Advice provided by the guides at Mountain Trek on a variety of health, nutrition, fitness and hiking topics.


Kick Your Cravings to the Curb

Cravings for TreatsCravings. We all get them. Those insidious little visits from our brains to our stomachs that beg for… chips!  Or chocolate! Or cheese and some of those tasty crackers that I know are in the cupboard. And those cravings can be responsible for a lot of the sugar and empty calories we consume throughout the day. They’re persistent when they come sneaking around demanding to be satisfied, but they can be beaten!
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Trim & Slim

Sugar has been directly linked to weight gain for both men and women. It is also the hidden culprit behind cravings. As we consciously change our diets and lessen the amount of sugars we consume, cravings too will subside.


One of the often overlooked causes of anxiety, panic attacks, and mood problems is imbalanced blood sugar. As sugar levels swing high and low, the body blasts out adrenaline (epinephrine) and cortisol to balance blood sugar levels so the brain doesn’t starve of glucose. By balancing sugars levels, in this case by limiting the amount we consume, adrenal hormones adrenalin and cortisol levels don’t bounce us all over the map. This also allows the adrenals to rest and lessens anxiety due to high levels of adrenaline circulating the body.

Panic attacks and anxiety are very common especially when blood glucose (sugar) levels are low, since it’s the adrenaline and cortisol that raise levels to safe levels. As we eliminate sugar from our diets, we eliminate the spikes of adrenaline and cortisol that counter the sugar crash.


Sugar comes in the obvious form of refined sugar and hidden as fructose in many prepared foods and as starch in carbs like potatoes, pasta and bread. Even high carb grains and legumes possess starches that break down to sugar. Sugar is present in everything from ketchup (each tbsp packs about 1 tsp of sugar or 2 cubes worth) to tomato soup (the whole can contains the equivalent of 7.5 tsp or 15 cubes worth)  and of course muffins (which pack on average, 10 tsp or 20 cubes worth). It’s important to read labels and educate yourself about where you’re getting your sugar. Maybe you’re not a junk food person, but maybe you’re picking up sugar from other sources you didn’t realize contained it.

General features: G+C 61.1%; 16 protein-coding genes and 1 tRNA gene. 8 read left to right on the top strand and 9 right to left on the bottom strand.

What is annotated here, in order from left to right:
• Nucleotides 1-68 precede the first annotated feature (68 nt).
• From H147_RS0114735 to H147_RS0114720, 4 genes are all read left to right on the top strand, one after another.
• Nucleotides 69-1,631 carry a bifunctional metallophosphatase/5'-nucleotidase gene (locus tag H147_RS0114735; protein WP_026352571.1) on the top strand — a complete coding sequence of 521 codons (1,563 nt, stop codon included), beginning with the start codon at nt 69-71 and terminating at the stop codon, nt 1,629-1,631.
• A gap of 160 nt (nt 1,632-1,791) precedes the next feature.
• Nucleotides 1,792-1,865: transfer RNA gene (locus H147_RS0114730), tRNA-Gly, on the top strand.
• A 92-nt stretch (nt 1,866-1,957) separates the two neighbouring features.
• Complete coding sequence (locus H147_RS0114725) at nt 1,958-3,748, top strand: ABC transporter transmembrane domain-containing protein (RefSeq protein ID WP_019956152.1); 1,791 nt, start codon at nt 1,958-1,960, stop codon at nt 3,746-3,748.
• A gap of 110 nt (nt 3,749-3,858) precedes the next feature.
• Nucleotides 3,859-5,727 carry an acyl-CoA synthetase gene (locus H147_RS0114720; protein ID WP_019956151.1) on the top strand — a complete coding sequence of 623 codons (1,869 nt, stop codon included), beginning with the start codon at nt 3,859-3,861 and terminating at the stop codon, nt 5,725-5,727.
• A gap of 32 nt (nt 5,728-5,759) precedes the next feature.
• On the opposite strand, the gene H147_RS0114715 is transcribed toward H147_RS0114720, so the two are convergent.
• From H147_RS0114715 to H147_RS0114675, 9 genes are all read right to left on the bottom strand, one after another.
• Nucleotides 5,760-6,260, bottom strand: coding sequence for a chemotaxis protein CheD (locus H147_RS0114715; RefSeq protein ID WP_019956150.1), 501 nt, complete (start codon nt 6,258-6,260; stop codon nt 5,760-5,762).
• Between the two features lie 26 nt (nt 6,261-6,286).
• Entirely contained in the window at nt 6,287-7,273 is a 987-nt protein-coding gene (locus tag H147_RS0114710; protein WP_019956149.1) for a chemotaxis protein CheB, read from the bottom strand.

You can find out more about sugar consumption and nutritional advice from Cynthia Sass, MPH, RD in her article Nutrition Guidelines: Are You Eating Too Much Sugar?

Mountain Trek SaladIt takes a little bit of commitment and some preparedness to do battle with sugar and your cravings but they can be beaten. So here are a few tips to keep you on the road to healthy eating and kick those cravings to the curb once and for all.

Replace your cravings with healthier food. Gotta have a snack? Grab some baby carrots or an apple, maybe some strawberries. Fruits and veggies are low in fat and generally lower in calories than meat and junk food.

When you feel a craving coming on between meals, wait 10 minutes. Most cravings last only a few minutes and then fade.

Replace your craving with an activity to occupy your mind. We of course recommend a hike but take the dog for a walk, dig in the garden or just get out of the house and run some errands.

Just don’t buy that stuff! Don’t bring junk food or other sugary foods into your home. If you don’t have quick access to it, it’s likely you won’t eat it.

Read the label. Educate yourself about the food you’re consuming and what it contains. You’ll be surprised what you find!

Use alternative sweeteners. When cooking, baking or making coffee, replace refined sugar with natural sweeteners like agave syrup, maple syrup or honey.